Debbie O’Connor, RN, learned about a nursing need at the Hereditary Neurological Disease Centre from a friend in 2008. She received her Bachelor’s Degree in Nursing Science at Wichita State University and is a longtime Wichita resident. Currently serving as Nursing Manager of Patient Care Services for a large Wichita physician group, she has experienced an extensive nursing career full of challenges. Complimenting her nursing career, Debbie is an active community volunteer. She felt her involvement with the Hereditary Neurological Disease Centre would be a great way to provide service to the HD population. Believing that each day provides new information and insight, Debbie continues to learn about the disease from those she encounters with HD. “Difficult times have helped me understand that things that you worry about, when compared with the challenges of others, are often of no importance whatsoever.” Through the multiple drug studies in which she has played an active role, Debbie has witnessed the benefits of study participation and research advancements. She strongly believes that getting HD families involved is key with Huntington’s disease and is excited about the work being done at HNDC. “My relationship with Huntington’s patients has literally changed my life, in both outlook and expectation, and I am thankful for the opportunity to put my talents to work in helping those with HD.”
Norberta Robertson, LMSW (Licensed Master Social Worker)
Norberta Robertson, aka “Birdie”, began her involvement with HNDC many years ago as an event volunteer. Her interest in Huntington’s disease quickly moved forward in 2012 when she joined the HD Clinic Medical Team as a volunteer Social Worker for the monthly HD clinic. In late 2014, she stepped into the research arena in a clinical trial as a Capacity Rater. Looking for a change out of mainstream case management duties, in May, 2015, Birdie joined the staff at HNDC as a full time Social Worker and research assistant. “Early on as a volunteer, I experienced that even small assistance to someone with HD brought about significant differences in the quality of life for that person, their caregiver and the family as a whole.” She is a Washburn University graduate, obtaining her Master’s degree in Social Work from Wichita State University. Her experience includes working with severe and persistent mental illness adults (SPMI), serious emotional disorders (SED), elder care, and substance abuse. In addition to her duties as Social Worker, she currently co-facilitates the Wichita monthly HD support group, is active with HNDC fundraising and is a co-coordinator for the ENROLL-HD study.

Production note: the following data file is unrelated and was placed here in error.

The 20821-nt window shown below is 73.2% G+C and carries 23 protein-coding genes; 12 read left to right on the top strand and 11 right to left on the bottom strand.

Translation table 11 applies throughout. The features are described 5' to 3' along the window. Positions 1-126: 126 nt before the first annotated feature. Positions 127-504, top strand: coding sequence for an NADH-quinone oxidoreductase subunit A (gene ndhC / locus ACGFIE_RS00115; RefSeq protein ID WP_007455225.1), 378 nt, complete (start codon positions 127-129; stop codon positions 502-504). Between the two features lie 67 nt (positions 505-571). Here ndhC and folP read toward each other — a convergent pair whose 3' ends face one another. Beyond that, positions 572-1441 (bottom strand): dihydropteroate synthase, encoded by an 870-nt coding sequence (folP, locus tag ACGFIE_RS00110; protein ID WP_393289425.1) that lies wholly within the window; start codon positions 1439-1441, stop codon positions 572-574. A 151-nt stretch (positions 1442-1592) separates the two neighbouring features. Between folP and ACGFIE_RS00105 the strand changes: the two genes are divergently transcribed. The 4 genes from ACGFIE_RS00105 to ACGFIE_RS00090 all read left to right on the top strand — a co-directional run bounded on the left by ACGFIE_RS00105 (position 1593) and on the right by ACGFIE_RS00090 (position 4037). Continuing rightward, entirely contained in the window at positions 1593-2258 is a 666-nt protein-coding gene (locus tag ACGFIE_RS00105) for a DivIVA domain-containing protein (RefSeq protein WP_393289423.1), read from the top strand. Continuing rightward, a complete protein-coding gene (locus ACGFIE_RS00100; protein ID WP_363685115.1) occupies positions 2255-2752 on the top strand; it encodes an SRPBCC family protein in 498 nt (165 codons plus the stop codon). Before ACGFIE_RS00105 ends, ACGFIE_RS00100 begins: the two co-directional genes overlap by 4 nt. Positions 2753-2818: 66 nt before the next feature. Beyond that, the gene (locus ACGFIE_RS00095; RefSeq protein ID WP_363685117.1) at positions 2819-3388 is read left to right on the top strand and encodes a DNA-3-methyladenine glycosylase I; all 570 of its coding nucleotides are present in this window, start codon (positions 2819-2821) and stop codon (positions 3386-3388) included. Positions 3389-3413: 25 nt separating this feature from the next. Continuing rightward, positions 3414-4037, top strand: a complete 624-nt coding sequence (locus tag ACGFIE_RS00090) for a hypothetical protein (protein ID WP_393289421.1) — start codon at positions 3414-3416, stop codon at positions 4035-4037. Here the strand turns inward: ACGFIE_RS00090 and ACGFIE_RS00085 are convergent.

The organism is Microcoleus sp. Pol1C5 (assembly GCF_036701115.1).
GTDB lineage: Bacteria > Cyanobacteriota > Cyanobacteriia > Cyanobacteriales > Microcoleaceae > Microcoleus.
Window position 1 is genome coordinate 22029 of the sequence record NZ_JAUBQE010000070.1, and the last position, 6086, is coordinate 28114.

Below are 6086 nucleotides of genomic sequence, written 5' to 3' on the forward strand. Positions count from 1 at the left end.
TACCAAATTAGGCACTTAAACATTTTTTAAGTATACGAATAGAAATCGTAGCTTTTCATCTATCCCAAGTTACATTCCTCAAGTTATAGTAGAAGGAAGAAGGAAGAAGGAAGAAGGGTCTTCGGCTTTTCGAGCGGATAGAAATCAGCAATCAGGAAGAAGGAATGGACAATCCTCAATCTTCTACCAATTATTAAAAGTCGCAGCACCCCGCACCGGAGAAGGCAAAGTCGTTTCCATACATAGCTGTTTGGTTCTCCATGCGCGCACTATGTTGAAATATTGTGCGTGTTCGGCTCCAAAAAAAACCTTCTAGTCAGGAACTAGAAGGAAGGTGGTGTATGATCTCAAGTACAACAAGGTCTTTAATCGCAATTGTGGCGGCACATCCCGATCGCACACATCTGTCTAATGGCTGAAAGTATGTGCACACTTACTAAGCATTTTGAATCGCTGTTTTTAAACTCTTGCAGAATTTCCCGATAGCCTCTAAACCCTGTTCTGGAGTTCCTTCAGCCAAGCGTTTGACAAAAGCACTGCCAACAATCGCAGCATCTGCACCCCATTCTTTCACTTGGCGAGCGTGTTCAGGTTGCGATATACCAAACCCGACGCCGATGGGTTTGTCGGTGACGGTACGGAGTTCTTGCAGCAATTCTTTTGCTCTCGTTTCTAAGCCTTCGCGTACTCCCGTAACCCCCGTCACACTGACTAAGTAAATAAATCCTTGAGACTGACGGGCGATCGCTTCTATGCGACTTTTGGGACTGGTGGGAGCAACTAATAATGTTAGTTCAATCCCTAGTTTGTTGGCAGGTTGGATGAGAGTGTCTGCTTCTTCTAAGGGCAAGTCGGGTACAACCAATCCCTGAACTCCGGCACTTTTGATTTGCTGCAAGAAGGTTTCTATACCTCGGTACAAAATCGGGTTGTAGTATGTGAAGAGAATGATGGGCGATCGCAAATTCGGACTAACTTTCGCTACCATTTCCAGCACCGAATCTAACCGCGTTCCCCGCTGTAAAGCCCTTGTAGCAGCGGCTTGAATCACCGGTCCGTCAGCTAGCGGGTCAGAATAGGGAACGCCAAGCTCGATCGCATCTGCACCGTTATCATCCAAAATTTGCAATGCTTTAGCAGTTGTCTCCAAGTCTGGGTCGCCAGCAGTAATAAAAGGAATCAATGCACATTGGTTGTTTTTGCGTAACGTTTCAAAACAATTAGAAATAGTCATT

Julie Unruh, Receptionist